From the Boulevard, this structure looks like a respectable Haussmannian stone building. It is a little featureless and dull, but also clean, neat and comfortably bourgeois. Take the Rue Bayen though, and a surprise awaits. The rear of the building is completely different! From this perspective, the building is pure red-brick proletarian (although with lines and forms that I personally find more attractive).
Return to the Boulevard and take a step backwards and the full picture becomes clear. The bourgeois respectability seems to be in fact little more than a clip on stone facade.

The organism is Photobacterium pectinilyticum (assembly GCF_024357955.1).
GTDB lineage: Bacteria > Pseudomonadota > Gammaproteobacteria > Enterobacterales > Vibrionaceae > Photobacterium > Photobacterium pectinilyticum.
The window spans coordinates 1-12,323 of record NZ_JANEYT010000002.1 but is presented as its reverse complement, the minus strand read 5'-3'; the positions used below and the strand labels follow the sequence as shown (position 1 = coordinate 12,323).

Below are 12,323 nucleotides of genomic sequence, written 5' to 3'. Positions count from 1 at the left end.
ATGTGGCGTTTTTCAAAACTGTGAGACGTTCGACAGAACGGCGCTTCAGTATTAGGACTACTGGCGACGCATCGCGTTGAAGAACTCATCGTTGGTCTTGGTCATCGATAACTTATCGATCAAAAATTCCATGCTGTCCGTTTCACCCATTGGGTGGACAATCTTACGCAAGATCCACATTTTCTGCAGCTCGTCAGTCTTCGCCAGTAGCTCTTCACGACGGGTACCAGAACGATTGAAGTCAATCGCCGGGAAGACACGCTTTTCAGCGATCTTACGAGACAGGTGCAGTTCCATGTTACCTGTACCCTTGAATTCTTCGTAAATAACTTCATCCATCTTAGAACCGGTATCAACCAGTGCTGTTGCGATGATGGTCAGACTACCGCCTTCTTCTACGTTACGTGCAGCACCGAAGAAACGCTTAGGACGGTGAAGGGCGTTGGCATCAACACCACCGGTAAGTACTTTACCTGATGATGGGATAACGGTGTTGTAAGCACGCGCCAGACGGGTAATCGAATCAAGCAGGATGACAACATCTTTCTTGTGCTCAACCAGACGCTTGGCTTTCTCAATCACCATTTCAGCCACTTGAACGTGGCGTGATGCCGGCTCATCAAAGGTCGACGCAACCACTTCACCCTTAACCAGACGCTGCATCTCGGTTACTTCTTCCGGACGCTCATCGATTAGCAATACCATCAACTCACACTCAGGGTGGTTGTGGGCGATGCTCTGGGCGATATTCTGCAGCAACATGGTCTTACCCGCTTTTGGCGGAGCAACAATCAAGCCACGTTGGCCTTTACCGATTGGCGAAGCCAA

In fact, such masquerades are comparitively common in Paris, but often much more difficult to spot. As Bernard Marrey writes in 'La Brique à Paris', "si les façades sur rue cherchent...à exprimer une 'position sociale' supérieure, la façade sur cour ne cherche rien, sinon, parfois le simple plaisir d'être entre soi" (if the street-facing facades try to express a superior social position, the courtyard facade has no such desire, if not just the simple pleasure of being with its own kind).
Marrey also points out that, as is the case here on the Boulevard Pereire, that residents had separate entrances, and that those who had an apartment with the stone facade would also surely have other different touches, such as an elegant staircase. They may live in the same physical building with those facing the rear, but they couldn't risk meeting on the stairs!